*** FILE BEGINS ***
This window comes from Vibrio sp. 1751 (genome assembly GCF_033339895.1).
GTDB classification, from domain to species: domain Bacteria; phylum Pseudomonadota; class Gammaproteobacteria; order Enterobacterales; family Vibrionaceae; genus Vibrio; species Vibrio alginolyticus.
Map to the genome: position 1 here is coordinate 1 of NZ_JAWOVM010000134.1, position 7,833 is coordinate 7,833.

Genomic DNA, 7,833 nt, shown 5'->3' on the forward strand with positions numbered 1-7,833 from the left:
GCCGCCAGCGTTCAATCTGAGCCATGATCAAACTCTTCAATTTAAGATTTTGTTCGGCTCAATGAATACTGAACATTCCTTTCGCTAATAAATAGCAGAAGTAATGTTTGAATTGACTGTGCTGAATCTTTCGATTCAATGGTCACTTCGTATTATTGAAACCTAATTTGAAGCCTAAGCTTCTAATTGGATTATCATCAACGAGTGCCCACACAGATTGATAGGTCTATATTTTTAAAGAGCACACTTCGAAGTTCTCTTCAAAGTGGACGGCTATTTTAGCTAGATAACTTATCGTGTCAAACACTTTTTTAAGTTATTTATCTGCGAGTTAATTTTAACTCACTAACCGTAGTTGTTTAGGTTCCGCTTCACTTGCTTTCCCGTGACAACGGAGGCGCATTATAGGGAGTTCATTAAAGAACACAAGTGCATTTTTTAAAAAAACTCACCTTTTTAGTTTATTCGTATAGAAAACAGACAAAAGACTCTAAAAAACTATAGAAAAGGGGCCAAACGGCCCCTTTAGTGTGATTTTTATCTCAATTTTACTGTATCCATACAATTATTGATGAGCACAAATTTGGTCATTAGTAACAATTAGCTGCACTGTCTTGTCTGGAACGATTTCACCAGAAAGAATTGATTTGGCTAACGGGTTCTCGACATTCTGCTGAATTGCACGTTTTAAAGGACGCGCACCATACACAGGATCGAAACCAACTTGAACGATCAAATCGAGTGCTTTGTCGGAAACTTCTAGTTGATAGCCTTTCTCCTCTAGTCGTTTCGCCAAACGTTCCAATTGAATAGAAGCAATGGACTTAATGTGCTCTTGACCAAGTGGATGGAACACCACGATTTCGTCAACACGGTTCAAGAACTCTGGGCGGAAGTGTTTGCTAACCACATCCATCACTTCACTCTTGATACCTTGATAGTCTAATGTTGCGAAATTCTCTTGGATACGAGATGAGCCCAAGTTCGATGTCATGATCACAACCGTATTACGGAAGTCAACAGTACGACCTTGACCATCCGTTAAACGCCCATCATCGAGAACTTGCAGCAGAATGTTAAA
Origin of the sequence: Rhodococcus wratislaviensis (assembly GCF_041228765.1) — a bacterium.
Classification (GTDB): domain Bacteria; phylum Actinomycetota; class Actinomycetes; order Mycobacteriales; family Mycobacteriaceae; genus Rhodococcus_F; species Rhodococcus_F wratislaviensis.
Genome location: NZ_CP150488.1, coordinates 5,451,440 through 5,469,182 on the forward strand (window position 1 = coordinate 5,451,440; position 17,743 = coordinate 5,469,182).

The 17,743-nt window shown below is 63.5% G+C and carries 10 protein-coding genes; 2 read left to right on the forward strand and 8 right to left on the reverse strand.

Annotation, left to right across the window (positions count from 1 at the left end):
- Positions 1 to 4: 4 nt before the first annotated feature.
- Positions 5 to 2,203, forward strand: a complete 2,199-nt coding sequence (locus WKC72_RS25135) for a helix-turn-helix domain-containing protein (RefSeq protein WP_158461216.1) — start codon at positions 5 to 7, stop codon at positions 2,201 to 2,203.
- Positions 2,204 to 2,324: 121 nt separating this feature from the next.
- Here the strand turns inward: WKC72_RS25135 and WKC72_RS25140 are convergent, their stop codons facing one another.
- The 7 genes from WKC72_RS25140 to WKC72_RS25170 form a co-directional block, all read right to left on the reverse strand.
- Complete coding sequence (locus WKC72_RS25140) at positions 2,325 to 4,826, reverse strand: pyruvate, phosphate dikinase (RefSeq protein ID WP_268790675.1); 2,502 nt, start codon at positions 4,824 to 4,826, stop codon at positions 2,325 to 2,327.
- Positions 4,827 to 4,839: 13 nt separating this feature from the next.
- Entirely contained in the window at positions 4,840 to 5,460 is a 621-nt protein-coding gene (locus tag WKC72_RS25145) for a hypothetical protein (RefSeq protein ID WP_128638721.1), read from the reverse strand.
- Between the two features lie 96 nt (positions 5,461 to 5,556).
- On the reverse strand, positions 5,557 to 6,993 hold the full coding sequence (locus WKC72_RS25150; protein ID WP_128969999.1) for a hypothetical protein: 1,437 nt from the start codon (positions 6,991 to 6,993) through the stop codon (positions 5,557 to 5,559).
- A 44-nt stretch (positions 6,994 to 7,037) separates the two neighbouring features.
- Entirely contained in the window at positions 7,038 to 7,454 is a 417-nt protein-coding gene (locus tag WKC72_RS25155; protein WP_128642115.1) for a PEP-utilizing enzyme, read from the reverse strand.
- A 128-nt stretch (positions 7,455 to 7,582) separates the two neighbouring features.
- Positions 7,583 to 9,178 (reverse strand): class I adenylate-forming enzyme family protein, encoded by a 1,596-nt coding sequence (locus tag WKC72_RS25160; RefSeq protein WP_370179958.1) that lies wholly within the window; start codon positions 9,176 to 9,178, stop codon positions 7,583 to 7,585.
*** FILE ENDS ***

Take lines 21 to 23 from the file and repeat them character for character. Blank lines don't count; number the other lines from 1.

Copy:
- A 44-nt stretch (positions 6,994 to 7,037) separates the two neighbouring features.
- Entirely contained in the window at positions 7,038 to 7,454 is a 417-nt protein-coding gene (locus tag WKC72_RS25155; protein WP_128642115.1) for a PEP-utilizing enzyme, read from the reverse strand.
- A 128-nt stretch (positions 7,455 to 7,582) separates the two neighbouring features.